So I wanted to adjust a posebone using Python script, and I ran into something wierd:

import bpy

def Twist(mat):
    mat[0][2] = 0
    mat[1][2] = -1 #line5
    mat[2][2] = 0
    mat[3][2] = 0 #line7

matrix = bpy.data.objects.get('Armature').pose.bones['Bone'].matrix


print (matrix)

this is the test bone I used

This small piece of code acts wierd for the test bone I used, since at first it dose nothing; yet, if I siwtch line 5 and line 7, it actually twists the target posebone z axis towards global -y, resulting into a kinda "mirrored" bone. In short, somehow the order of value assignment actually matters, and I wonder why.

Could it be some hidden update mechanics (of class matrix perhaps?) that I don't know that caused this? And how should I properly manipulate posebones if what I did was wrong?

FYI: Here is the .blend file:

  • $\begingroup$ I've explained how to work with bones and matrices in this LINK $\endgroup$ Commented Aug 15, 2022 at 10:47

2 Answers 2


I see you want to hack the system! No Blender will not allow you to do this. Blender allows setting up modifications to matrix only if they may set up using loc/rot/scale triples. No shear or twist is allowed. After setting up one number, Blender decompose the matrix to set loc/rot/scale. Sometimes is feasible, sometimes - not, so that you have this results.

  • $\begingroup$ Oh please forgive me Mr. Blendersystem, I really didn't mean it! I did solve the problem tho, and I posted my solution, but I am still confused about how the system works. Is there a legit way to modify a posebone matrix directly? $\endgroup$
    – Bobo
    Commented Aug 15, 2022 at 10:28
  • $\begingroup$ Blender police recommend you using matrix operators, instead of manually editing them $\endgroup$
    – Crantisz
    Commented Aug 15, 2022 at 10:30

Even though I still don't have any clue about the root cause, I acutally managed to solve this problem. Here is the code:

import bpy

def Twist(mat):
    if (mat[1][2] - 1.0) < 0.1:
        for i in range(0, 4):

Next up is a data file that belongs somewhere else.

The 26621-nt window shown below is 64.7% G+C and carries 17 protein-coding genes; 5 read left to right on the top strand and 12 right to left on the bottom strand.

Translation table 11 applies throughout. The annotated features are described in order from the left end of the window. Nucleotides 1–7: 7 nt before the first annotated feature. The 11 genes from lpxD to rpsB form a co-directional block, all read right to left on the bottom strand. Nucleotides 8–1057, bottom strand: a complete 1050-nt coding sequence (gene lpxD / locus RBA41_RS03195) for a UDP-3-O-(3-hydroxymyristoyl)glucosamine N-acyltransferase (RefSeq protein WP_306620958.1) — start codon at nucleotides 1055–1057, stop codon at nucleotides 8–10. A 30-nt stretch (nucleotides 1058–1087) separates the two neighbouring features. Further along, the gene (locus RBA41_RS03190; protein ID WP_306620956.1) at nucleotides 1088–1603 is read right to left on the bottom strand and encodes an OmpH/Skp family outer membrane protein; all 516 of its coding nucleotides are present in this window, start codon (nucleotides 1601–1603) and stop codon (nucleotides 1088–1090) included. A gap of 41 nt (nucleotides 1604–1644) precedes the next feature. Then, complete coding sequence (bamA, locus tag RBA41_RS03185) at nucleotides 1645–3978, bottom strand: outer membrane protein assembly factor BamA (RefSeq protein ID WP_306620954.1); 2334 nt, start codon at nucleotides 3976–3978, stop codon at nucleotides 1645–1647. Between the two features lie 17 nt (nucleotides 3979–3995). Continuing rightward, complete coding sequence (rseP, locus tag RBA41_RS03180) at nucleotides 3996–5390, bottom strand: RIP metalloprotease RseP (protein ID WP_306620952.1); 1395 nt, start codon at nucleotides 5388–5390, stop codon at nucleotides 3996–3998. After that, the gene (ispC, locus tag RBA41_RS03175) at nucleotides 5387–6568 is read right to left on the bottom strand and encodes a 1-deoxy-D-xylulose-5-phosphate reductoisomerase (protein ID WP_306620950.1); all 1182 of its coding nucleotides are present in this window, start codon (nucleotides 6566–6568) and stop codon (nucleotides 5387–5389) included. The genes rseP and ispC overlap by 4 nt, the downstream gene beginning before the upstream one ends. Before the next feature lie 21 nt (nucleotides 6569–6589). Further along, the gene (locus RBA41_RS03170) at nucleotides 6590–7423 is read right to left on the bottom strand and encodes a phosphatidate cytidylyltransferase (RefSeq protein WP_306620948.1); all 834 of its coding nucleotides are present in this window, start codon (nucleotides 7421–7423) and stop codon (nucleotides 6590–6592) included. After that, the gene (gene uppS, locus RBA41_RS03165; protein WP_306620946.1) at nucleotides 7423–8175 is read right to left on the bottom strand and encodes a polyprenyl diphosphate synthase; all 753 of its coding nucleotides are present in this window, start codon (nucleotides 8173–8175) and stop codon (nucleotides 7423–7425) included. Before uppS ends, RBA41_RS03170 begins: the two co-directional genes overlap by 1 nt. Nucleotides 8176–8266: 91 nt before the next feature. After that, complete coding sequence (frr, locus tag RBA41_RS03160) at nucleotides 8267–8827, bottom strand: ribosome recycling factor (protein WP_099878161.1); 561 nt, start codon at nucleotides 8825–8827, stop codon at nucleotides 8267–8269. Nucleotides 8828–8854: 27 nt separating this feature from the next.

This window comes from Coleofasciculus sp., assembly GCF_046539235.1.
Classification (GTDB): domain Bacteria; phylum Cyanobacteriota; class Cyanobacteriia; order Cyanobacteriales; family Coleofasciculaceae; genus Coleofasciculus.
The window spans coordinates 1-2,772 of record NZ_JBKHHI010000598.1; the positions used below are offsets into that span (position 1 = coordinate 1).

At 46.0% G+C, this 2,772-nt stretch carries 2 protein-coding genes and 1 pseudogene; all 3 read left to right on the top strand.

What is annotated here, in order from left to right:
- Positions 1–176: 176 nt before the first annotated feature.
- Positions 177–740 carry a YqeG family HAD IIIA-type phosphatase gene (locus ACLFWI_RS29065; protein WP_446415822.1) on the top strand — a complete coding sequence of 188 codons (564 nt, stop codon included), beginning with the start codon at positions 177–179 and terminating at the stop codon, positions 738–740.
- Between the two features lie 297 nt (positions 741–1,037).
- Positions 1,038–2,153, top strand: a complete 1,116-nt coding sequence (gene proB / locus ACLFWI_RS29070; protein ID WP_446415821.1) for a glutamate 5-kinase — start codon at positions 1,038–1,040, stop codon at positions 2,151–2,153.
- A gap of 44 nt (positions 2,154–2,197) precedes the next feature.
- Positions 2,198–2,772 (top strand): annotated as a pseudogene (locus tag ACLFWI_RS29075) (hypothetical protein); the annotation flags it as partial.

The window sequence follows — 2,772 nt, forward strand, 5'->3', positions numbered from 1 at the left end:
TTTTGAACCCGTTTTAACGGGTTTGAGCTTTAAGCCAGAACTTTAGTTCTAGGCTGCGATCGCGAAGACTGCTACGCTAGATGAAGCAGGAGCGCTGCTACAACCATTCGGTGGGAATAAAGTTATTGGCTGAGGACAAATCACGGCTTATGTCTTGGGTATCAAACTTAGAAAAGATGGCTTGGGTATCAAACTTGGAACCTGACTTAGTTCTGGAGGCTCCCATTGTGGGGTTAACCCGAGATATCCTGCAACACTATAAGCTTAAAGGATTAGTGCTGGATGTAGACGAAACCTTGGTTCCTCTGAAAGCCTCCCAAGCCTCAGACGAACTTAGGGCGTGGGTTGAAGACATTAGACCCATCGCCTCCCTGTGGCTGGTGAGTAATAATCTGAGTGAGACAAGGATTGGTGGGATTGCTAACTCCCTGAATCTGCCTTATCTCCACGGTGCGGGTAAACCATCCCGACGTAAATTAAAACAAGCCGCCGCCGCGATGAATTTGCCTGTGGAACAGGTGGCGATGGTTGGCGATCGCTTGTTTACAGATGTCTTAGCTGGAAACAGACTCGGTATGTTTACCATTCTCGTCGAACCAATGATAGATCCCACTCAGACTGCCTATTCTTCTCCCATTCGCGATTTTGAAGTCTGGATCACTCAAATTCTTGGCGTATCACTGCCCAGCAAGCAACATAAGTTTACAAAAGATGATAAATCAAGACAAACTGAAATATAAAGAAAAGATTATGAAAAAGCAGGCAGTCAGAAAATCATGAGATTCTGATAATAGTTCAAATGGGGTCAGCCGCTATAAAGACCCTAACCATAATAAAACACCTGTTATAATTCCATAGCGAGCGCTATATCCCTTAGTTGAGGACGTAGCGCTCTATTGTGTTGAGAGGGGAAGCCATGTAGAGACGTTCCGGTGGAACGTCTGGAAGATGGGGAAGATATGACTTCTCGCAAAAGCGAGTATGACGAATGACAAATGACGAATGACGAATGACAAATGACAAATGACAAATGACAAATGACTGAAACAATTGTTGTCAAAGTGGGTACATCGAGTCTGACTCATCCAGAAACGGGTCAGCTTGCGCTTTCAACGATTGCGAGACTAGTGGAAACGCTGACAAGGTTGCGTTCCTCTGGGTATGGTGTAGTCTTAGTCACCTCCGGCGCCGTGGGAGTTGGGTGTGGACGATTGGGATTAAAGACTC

mat[i][0] *= -1
    mat[0][2] = 0.0
    mat[1][2] = -1.0
    mat[2][2] = 0.0
    mat[3][2] = 0.0

matrix = bpy.data.objects.get('Armature').pose.bones['Bone'].matrix.copy() #add a copy() here so that our "matrix" is free of owner and welcomes changes



bpy.data.objects.get('Armature').pose.bones['Bone'].matrix = matrix

And here is my best guess: the matrix of a pose bone is bound under some mysterious update mechanics to keep it legit, orthogonal or anything. If I want to take 5 baby steps trying to make one legit matrix into another legit matrix, then Blender says no because I created an illegal posebone matrix during the process. So, what I did was to make a copy of the posebone matrix, do whatever I wanted as long as the final result was legit, and assgin the modified legit matrix copy to the bone. It works~

Update: found a more elegent way:

import bpy
from mathutils import Matrix
from math import pi

mat = bpy.data.objects.get('Armature').pose.bones['Bone'].matrix
mat = mat @ Matrix.Rotation(pi, 4, 'Y') # either rotate posebone around local Y axis
mat = Matrix.Rotation(pi, 4, 'Y') @ mat # or rotate posebone around parent Y axis, pick one
bpy.data.objects.get('Armature').pose.bones['Bone'].matrix = mat

Now I can rotate my posebone however I want, I guess?

P.S. Linear Algebra is really a pain to be reckoned with.


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